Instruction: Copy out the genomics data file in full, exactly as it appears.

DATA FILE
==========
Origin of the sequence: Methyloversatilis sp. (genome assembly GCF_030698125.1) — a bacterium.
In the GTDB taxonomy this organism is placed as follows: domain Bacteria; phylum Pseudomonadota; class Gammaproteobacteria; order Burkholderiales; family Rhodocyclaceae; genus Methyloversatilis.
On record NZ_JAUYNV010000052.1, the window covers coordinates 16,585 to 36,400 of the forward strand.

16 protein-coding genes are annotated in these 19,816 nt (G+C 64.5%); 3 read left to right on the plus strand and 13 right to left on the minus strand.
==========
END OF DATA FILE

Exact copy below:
Origin of the sequence: Methyloversatilis sp. (genome assembly GCF_030698125.1) — a bacterium.
In the GTDB taxonomy this organism is placed as follows: domain Bacteria; phylum Pseudomonadota; class Gammaproteobacteria; order Burkholderiales; family Rhodocyclaceae; genus Methyloversatilis.
On record NZ_JAUYNV010000052.1, the window covers coordinates 16,585 to 36,400 of the forward strand.

16 protein-coding genes are annotated in these 19,816 nt (G+C 64.5%); 3 read left to right on the plus strand and 13 right to left on the minus strand.